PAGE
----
This moves us on to part B of this step. How many of you have found yourselves dozing off while watching a video, listening to a talk show, or attending a lecture? (My hand is raised.) According to a survey by LG Electronics USA, over 61% of people are falling asleep while watching TV. They also state that an average of 67.5% of people, with the television on, are multi-tasking and only listening. Imagine if that percentage, because they know you are posting every week on the same day, were listening to your podcast instead.
We all have fallen asleep while trying to pay attention, and there are several reasons why this happens. Excluding the fact that you stayed up too late partying with your old college mates, there are some main reasons people nod off or tune out to speakers, shows, and videos. The top two are: boredom with the topic, or taking too long to get your message across. This can be the case with your podcast, and something you definitely want to avoid.
Ask yourself, “how much material do you want to put out during an episode?” The answer is going to vary, depending on your format and your niche. Instructional video will be a different length than interview shows. Roundtables may be lengthy, depending on the topic and how many people are participating. The easiest format to determine length of time, would be scripted. You have already established a base time by having the script prepared. Know your format and then plan your episode length accordingly.
What you will want to avoid is a podcast that has no true consistent length per episode, or one that drones on about unrelated topics simply to fill the time selected. Knowing your material is key. Now, this isn’t to say that one episode might be 30 minutes and the next 40 or 25. You’re aiming for consistency, but not as firm as your scheduling. Your audience should know if they can listen to a full episode in the time it takes to get to work, or if they will have to pause and pick it back up later. No one wants to start an episode that was 30 minutes last week and is now an epic show that spans the course of days to listen to. The Zzzzz’s will be guaranteed.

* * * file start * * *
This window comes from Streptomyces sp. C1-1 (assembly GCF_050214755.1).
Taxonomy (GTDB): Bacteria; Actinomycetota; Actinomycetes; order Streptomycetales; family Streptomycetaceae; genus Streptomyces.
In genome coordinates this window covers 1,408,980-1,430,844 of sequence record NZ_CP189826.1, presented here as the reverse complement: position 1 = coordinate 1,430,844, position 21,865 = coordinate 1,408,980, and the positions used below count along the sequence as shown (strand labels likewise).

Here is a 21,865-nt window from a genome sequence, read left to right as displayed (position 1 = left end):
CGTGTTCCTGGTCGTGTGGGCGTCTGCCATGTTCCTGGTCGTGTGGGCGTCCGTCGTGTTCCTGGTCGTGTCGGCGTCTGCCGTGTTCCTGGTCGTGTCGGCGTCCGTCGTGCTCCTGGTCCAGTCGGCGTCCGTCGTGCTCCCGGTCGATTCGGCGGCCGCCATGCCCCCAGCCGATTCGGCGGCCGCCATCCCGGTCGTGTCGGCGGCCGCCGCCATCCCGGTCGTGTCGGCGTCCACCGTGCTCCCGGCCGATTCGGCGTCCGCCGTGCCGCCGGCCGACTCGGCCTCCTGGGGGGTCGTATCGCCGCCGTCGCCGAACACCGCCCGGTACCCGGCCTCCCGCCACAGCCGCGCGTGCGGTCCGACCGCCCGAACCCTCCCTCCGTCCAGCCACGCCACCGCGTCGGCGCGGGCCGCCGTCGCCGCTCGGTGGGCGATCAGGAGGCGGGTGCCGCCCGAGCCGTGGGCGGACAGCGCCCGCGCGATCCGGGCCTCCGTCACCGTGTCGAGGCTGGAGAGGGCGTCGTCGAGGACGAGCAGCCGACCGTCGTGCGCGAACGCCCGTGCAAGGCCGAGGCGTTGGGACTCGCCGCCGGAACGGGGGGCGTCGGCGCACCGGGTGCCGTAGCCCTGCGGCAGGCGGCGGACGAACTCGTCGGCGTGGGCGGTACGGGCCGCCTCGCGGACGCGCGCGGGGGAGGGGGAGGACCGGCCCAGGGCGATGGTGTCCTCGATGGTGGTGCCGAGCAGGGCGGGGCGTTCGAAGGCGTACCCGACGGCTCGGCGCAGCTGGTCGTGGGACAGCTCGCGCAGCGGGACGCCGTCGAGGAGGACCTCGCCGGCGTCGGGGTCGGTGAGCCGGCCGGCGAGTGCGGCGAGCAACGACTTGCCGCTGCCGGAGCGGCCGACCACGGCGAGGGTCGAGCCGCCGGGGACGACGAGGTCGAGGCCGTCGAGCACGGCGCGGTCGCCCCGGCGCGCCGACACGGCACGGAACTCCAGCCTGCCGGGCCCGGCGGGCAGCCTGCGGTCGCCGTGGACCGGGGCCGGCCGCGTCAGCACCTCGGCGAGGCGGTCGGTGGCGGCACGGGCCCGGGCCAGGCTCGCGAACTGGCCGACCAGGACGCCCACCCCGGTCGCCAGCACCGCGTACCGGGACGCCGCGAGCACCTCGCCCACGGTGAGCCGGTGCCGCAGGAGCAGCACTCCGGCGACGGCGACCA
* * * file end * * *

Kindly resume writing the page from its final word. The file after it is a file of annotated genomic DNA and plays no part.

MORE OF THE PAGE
Your goal should be to keep your audience engaged, for as long as your good material lasts. If you have an abundance of material for one topic, and your show length is typically 30 minutes, here’s a tip: find a good stopping point and do a “to be continued” episode. If your content is engaging, you’ve just guaranteed listeners for your next episode.
Wow, we made it. Feel that? That is one heck of a pillar you’ve created. Pat yourself on the back for a job well done. We have moved through the steps from determining your ‘why’ all the way to choosing a name, and now establishing your episode length and publishing schedule. I knew you could do this.
With the pre-production pillar standing tall it’s time to move forward. There are four pillars to podcasting, and we still have three more to build. Now that you understand what your podcast is about, and the direction you want to take it in, we can take the steps forward that will help you decide on the equipment and processes to get all that good material down and saved so your audience can really hear the messages you have to offer.
I feel like we need a toolbelt or maybe a hard hat…